Charlotte presents Open Cup test

CARSON -- Chivas USA has survived stiff tests from two lower-division teams to reach the U.S. Open Cup quarterfinals for just the second time, and they know that's not about to change.

The Charlotte Eagles, the Goats' foe in Tuesday night's final-eight showdown at Cal State Fullerton's Titan Stadium, have an air of destiny about them -- and a belief, tested and proved, they can handle whatever a Major League Soccer team throws at them.

The third-division club has shown it already, winning its first three matches in the 99th edition of America's longest-running soccer tournament on the road, in Texas, the last two against higher-division teams. The defining result: 2-0 over FC Dallas, the MLS club.

“We feel like we deserve to be here, because we've really put some good games together,” said Charlotte head coach Mark Steffens, whose team also beat second-tier San Antonio Scorpions in the fourth round. “Now if we added all of our play the whole season, I'd say, no, we don't deserve to be here. But the way we've played the second half of the season, it hasn't been a surprise winning a few big games.”

The Eagles, who are affiliated with Christian group Missionary Athletes International and, Steffens says, consider their religious mission more important than winning trophies, are ninth in the 11-team USL Pro with a 3-8-2 record (and a game at home Thursday against the L.A. Blues). They're 6-4-1, including the Open Cup wins, since the end of April, and the losses have come to the league's Nos. 1 and 3 teams and to longtime rival Richmond Kickers, a result they answered in a 4-1 romp a week and a half ago.

“Our turnaround has been defensively,” Steffens said. “So we're not going to do anything different than we've done [during a 4-2-1 run] the last six weeks. We're just working on defending and defending as a unit and getting behind the ball, so that's what we're going to do. If we can counter and get one [goal], it's always good to get ahead.”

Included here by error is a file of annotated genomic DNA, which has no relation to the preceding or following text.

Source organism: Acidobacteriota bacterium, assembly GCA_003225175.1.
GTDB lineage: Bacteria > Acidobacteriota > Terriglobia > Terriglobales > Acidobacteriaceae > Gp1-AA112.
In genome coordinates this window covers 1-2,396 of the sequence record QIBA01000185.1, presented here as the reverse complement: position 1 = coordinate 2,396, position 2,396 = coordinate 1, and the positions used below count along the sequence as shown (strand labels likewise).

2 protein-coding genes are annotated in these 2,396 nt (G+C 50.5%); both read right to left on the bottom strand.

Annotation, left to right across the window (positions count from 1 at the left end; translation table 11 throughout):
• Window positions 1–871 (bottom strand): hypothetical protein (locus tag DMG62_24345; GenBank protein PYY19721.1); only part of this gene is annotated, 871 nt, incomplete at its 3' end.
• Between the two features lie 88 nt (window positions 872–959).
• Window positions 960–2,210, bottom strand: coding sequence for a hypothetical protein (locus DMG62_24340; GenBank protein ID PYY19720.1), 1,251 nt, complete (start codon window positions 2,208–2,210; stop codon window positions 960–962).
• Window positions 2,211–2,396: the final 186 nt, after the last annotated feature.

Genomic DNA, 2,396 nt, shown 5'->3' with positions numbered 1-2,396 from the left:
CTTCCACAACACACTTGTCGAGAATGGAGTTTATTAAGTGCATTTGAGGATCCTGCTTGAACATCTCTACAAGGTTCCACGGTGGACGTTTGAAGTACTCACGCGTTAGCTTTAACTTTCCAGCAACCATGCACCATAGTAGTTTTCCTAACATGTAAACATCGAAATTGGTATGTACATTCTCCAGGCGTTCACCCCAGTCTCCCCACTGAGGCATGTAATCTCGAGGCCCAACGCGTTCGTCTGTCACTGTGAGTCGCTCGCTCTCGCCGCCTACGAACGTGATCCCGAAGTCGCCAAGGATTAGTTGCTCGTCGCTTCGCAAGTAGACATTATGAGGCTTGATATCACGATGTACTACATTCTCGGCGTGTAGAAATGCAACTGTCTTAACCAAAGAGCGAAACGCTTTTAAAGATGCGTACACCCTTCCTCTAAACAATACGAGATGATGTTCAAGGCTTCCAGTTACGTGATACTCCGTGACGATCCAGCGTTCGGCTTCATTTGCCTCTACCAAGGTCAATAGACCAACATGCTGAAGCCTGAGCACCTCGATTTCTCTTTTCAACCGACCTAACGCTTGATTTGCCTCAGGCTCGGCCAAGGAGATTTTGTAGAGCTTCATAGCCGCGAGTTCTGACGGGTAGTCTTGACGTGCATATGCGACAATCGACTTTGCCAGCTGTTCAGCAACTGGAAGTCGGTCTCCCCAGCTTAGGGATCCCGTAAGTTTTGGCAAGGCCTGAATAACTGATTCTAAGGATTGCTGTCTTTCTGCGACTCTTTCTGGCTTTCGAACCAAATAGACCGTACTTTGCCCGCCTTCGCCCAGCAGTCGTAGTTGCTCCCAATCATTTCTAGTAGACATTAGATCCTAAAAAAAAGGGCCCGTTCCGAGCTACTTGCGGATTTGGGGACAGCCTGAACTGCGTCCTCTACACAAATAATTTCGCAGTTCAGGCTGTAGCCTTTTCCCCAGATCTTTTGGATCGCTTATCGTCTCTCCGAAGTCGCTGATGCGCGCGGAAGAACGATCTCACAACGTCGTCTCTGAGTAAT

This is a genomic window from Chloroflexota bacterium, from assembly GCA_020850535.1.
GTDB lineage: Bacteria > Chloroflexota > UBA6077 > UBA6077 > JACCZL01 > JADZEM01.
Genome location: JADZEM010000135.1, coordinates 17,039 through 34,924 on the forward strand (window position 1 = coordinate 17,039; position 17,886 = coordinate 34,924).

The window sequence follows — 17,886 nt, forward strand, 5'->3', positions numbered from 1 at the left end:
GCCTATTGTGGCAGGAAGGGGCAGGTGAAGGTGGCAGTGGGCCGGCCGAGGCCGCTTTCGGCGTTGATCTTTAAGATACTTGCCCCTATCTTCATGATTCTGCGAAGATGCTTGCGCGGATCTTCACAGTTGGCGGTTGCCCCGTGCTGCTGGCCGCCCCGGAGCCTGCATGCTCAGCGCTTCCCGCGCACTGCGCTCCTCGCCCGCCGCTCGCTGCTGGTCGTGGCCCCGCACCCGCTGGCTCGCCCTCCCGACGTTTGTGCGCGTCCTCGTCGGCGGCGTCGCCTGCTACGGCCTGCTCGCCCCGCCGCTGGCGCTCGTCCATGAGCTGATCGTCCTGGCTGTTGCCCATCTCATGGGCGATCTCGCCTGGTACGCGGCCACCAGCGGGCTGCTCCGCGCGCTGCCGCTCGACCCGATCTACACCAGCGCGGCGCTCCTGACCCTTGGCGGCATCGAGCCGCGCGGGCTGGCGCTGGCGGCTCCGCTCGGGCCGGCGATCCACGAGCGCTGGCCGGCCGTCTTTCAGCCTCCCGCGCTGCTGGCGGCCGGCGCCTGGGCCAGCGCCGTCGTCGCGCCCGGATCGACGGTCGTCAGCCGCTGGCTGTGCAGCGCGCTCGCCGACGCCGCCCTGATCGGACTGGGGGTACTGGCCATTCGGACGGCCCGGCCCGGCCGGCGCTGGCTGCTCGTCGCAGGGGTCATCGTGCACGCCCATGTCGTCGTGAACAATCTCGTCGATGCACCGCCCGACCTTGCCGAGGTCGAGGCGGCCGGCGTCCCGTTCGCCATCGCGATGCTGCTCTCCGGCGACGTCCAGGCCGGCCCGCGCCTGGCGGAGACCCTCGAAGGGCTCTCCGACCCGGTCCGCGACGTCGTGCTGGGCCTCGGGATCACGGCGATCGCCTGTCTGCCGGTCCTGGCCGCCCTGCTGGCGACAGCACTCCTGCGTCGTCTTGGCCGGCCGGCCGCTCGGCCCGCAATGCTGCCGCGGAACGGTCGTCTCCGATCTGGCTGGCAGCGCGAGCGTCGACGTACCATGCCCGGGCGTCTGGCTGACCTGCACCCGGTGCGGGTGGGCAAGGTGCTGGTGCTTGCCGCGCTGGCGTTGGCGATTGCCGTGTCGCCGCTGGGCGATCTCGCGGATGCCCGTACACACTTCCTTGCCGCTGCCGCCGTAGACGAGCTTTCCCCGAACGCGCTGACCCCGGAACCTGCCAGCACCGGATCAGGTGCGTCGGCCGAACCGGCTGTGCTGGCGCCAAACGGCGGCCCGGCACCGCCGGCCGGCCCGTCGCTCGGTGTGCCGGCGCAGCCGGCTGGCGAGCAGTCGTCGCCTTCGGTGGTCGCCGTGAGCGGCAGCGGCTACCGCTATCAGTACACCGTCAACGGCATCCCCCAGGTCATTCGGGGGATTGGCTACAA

Chivas, which made it to the semifinals two years ago, understands well Charlotte's approach. The Goats have had to battle to get past amateur powerhouse Ventura County Fusion in the third round, then needed a Juan Pablo Angel penalty kick in stoppage to beat second-tier Carolina RailHawks three weeks ago.

“In some respect, these games are harder than MLS games because you're playing guys who are salivating at the mouth, and that's always difficult,” said Chivas midfielder Peter Vagenas, who has won four Open Cups, twice with the Galaxy and twice with three-time defending champion Seattle Sounders. “You're playing teams that are desperate and have nothing to lose, and that's always difficult. ...

“By no means are we taking it lightly. The first two games were, quote-unquote, lesser opponents, and at some point they gave us everything we could handle, and we expect more of the same. We have to make sure that we match [their] intensity, and if we match [their] intensity -- this is no disrespect to them -- but certainly our soccer will prevail.”